front a chance of thunderstorms is indicated. In this region,
which may include much of south central Vermont into portions of
the Adirondacks, daytime heating and moist boundary layer air
would support tall skinny CAPE that could result some showers
that can produce frequent lightning along with torrential rain.
However, even showers on the cool side of the front will be
capable of torrential rain with high precipitable water, deep
cloud layer depths in a very moist air mass. Given suddenly
wetter antecedent conditions, potential for flash flooding may
be elevated. The orientation of the front, largely draped west
to east, will likely act as a focus for additional showers and
thunderstorms back across the eastern Great Lakes Saturday night
while the front bulges northward in our region. As such,
despite relatively cool air on Saturday, it may not cool off
much overnight.

&&

.LONG TERM /SUNDAY THROUGH THURSDAY/...
As of 410 PM EDT Thursday...Sunday is set up to be potentially a
significant severe weather day as a strong cold front
approaches from the west. Most model guidance brings upper
level support through our region during the afternoon hours
coincident with an unseasonably strong surface low lifting
through the St. Lawrence Valley, putting our region in the
system`s warm sector. Amongst the global model clusters, three
of the four scenarios for Sunday produce ingredients for severe
weather Sunday afternoon, which would include organized
thunderstorms given the deep layer shear and moderately high
CAPE expected. The one scenario that does not suggest an active
day, driven by many GEFS members, shows very little instability
due to a lot more ongoing showers. Mid level flow looks to be
southwesterly near 40 knots at 700 millibars, with increases in
upper level winds coinciding with peak heating as heights fall.

After this cold front crosses the region, humidity should trend
downward to more comfortable conditions on Monday. The next
opportunity for severe weather then may follow for Wednesday as
another strong cold front may pass through the region. Below
normal temperatures finally may arrive for Thursday following
that frontal passage.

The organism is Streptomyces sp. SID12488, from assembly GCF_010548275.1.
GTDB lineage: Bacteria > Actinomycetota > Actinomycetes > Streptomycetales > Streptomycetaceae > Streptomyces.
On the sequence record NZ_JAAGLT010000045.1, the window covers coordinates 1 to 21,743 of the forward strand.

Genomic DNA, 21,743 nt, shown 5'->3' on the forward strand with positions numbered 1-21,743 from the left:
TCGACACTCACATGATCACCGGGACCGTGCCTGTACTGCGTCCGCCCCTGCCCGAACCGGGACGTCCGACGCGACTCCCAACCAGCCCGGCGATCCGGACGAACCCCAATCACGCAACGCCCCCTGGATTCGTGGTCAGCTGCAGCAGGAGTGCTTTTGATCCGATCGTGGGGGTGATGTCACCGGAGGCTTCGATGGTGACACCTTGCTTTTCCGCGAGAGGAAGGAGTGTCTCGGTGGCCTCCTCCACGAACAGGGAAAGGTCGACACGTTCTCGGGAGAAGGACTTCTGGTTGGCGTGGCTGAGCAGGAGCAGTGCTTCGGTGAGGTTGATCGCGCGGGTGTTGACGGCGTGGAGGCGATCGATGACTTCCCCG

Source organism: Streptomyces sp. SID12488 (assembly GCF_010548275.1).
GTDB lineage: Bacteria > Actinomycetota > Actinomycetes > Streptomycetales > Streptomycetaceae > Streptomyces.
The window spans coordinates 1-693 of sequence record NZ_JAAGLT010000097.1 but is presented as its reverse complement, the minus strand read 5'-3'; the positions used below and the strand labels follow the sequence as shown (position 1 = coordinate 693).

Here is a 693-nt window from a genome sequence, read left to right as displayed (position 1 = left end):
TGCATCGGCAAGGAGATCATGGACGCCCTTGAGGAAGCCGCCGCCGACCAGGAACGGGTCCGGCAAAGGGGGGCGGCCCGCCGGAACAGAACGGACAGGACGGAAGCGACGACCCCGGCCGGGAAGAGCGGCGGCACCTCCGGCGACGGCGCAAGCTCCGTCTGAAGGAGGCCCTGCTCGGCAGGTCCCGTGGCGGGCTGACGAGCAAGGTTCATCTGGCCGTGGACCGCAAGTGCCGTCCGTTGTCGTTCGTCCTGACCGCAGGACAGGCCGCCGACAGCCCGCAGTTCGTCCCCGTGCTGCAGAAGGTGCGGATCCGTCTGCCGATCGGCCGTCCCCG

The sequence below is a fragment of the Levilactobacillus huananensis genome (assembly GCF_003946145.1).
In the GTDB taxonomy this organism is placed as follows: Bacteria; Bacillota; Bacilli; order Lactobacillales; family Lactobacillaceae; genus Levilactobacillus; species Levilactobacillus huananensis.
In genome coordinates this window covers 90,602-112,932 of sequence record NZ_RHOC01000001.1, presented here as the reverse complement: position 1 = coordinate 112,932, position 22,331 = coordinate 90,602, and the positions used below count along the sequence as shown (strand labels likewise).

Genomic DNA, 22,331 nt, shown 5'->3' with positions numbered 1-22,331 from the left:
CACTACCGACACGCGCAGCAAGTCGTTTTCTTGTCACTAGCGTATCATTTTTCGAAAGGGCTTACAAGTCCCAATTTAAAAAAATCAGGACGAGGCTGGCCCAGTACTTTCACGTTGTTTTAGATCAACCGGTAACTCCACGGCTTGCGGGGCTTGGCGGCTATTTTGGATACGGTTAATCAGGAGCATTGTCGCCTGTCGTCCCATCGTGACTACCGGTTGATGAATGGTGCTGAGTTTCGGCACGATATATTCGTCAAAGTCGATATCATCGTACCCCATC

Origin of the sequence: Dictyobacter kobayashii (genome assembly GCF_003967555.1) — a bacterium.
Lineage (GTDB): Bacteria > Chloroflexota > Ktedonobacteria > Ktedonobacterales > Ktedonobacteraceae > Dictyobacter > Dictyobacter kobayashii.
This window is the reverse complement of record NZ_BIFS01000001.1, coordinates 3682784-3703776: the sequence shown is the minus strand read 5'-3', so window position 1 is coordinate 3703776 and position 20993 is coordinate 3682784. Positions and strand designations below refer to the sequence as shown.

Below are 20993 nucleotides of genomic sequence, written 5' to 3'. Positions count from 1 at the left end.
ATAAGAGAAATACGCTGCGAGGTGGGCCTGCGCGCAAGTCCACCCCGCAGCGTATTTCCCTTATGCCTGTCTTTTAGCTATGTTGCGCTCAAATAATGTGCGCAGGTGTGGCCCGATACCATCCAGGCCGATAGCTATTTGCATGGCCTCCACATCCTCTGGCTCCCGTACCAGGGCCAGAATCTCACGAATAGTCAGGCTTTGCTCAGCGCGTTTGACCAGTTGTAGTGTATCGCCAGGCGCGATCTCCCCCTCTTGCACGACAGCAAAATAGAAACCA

&&

.AVIATION /20Z THURSDAY THROUGH TUESDAY/...
Through 18Z Friday...Showers and thunderstorms are popping up
around the region currently and will continue through at least
00Z. Any storms will have the potential to produce strong/gusty
outflow winds up to 60 mph, small hail, frequent cloud to
ground lightning and MVFR vis in heavier rain. Another round of
potential fog after 06z Friday, especially in areas that see
rain. Have gone with IFR conditions at at KMPV/KSLK, with some
MVFR mentions at other stations. All stations should return to
VFR after 13Z on Friday.


Outlook...

Friday Night: VFR. Slight chance SHRA, Slight chance TSRA.
Saturday: Mainly MVFR, with areas VFR possible. Chance SHRA,
Slight chance TSRA.
Saturday Night: MVFR. Chance SHRA, Slight chance TSRA.
Sunday: Mainly VFR, with areas MVFR possible. Definite SHRA,
Chance TSRA.
Sunday Night: Mainly MVFR, with local IFR possible. Chance SHRA,
Slight chance TSRA.
Monday: Mainly VFR, with areas MVFR possible. Likely SHRA, Slight
chance TSRA.
Monday Night: VFR. Chance SHRA.
Tuesday: VFR. NO SIG WX.

&&

.EQUIPMENT...
Our radar KCXX is currently down. Time of return is unknown at
the moment.

&&

.BTV WATCHES/WARNINGS/ADVISORIES...
VT...Heat Advisory until 8 PM EDT this evening for VTZ001>011-
     016>021.
NY...Heat Advisory until 8 PM EDT this evening for NYZ026>031-034-
     035-087.

&&

$$
SYNOPSIS...Storm
NEAR TERM...Storm
SHORT TERM...Kutikoff
LONG TERM...Kutikoff
AVIATION...Hastings/Verasamy
EQUIPMENT...Team BTV